Conflict between good research and commercialisation – a myth?

Good research and commercialisation are sometimes poles apart. Many people think research cannot be as good if its practical application has been developed with the aim of commercialisation. But do these opposites have to be mutual antitheses? We have met Gabriella Lindgren, a researcher at SLU, to get her opinion. “There’s much to consider when you want to take your research to the market in the form of an innovation. Well-functioning research is of course crucial. One thing that’s essential to the continuation of research is funding, and one of the aims of commercialising parts of research is the possibility of specifically securing funding, so as to create the conditions for continuing with other research,” says Gabriella.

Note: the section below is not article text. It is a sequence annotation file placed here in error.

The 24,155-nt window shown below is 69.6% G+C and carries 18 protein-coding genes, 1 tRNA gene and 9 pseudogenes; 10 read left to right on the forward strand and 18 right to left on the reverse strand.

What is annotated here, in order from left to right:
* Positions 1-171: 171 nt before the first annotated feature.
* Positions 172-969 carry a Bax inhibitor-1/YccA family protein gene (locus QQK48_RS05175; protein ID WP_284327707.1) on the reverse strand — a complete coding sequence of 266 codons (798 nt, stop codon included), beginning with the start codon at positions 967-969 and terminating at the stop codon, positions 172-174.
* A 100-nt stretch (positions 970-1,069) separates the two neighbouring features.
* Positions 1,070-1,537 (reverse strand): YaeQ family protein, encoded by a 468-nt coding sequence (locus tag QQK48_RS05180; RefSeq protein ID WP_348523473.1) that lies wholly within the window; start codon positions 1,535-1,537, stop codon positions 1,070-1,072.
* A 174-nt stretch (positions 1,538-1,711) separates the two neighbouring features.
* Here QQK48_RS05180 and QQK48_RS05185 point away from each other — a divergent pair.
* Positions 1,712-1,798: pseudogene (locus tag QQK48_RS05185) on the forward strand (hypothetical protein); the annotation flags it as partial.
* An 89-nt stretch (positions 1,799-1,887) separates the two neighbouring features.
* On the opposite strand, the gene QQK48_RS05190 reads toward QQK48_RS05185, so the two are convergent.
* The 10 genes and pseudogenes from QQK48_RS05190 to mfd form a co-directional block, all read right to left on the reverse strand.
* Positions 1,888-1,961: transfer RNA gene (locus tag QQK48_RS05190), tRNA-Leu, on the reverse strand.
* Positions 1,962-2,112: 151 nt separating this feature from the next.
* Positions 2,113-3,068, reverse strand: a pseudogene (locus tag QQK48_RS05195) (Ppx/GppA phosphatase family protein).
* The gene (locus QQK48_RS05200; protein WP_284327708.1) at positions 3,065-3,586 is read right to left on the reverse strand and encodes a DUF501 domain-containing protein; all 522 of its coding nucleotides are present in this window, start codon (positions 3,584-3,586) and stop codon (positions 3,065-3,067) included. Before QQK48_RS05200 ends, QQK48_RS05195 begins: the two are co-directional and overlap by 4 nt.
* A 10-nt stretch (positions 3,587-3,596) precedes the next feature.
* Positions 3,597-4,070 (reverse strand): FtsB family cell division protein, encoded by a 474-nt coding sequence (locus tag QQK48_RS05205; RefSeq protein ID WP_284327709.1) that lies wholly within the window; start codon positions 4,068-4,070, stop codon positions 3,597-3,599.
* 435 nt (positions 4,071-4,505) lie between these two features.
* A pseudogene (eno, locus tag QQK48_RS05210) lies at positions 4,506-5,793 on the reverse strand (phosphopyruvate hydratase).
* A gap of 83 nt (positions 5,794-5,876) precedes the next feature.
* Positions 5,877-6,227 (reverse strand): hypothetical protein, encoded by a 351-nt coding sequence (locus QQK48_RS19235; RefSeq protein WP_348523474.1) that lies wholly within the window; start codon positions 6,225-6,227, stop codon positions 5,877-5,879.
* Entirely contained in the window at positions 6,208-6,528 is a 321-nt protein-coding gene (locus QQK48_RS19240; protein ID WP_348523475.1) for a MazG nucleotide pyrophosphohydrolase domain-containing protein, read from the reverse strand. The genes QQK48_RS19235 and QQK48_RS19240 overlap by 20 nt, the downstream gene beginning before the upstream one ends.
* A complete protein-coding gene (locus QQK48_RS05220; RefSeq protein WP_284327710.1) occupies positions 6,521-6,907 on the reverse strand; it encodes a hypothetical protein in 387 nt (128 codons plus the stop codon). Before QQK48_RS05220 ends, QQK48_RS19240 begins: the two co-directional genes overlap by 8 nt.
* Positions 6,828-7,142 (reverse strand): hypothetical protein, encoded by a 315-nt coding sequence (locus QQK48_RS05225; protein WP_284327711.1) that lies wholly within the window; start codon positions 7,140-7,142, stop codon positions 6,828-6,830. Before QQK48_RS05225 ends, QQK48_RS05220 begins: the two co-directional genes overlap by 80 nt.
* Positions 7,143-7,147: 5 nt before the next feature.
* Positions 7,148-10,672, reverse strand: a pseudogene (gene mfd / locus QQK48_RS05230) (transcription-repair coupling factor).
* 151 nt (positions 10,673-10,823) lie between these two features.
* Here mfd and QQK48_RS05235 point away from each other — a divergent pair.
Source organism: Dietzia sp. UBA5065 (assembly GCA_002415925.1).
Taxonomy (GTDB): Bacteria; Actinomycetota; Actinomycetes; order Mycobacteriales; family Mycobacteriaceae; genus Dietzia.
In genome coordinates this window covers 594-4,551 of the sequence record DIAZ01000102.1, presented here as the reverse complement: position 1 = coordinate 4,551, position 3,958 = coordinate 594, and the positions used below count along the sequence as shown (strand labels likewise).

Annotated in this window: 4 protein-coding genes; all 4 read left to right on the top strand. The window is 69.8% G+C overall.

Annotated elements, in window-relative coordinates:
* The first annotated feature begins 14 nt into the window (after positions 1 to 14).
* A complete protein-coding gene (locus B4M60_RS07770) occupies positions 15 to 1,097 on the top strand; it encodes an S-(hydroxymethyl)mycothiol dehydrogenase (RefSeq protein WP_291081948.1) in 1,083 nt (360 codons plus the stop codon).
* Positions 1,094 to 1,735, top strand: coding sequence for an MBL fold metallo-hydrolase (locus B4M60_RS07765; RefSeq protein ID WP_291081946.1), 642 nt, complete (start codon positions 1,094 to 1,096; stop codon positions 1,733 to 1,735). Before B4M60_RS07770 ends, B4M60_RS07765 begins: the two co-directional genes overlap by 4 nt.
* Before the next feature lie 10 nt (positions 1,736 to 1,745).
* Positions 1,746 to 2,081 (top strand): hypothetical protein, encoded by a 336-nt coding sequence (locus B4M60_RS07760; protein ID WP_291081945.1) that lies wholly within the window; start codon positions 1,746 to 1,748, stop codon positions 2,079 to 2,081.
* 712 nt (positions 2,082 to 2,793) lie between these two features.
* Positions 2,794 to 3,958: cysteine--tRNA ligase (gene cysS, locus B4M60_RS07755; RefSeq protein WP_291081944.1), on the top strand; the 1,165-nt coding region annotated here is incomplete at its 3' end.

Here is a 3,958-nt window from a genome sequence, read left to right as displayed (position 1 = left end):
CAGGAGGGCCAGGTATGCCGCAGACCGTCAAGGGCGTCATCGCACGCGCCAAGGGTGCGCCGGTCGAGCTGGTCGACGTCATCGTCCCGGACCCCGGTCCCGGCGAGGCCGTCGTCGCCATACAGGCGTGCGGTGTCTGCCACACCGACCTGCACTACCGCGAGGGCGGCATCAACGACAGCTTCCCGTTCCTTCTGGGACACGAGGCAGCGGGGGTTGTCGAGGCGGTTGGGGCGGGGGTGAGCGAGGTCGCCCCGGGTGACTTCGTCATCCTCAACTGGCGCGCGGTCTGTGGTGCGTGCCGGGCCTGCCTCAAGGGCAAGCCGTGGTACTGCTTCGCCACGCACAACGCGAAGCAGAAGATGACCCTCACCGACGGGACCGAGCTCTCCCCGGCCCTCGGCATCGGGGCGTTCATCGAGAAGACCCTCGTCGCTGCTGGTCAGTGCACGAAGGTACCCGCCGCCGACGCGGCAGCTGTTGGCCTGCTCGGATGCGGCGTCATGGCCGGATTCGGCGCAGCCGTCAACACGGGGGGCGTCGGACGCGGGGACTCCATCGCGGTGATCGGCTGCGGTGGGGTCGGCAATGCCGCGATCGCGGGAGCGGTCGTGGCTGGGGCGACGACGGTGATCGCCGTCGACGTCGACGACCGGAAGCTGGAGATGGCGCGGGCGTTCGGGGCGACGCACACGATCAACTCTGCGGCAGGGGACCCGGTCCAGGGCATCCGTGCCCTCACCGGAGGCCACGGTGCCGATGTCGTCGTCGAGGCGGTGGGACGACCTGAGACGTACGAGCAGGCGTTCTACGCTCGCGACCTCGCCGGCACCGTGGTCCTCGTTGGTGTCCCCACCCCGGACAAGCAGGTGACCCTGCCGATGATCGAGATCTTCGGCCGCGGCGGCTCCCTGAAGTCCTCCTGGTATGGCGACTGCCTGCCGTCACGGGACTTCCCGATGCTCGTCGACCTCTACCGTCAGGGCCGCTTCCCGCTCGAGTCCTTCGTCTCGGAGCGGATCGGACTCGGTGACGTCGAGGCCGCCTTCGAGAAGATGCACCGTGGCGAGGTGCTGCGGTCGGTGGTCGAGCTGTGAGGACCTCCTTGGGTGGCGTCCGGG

It is important for research to come to the fore and be a benefit to society. Gabriella, a researcher into equine genetics, does not see any conflict between ‘good research’ and research with a practical application.
“I’m employed at SLU primarily as a researcher and teacher, and we always start all projects with a specific research question, e.g. Why does hair grow? But then, of course, we also consider the problems that the answer to this question might trigger. It’s a major and important advantage if good research has a practical societal application,” Gabriella concludes.
Read more about Gabriella Lindgren and her research here.

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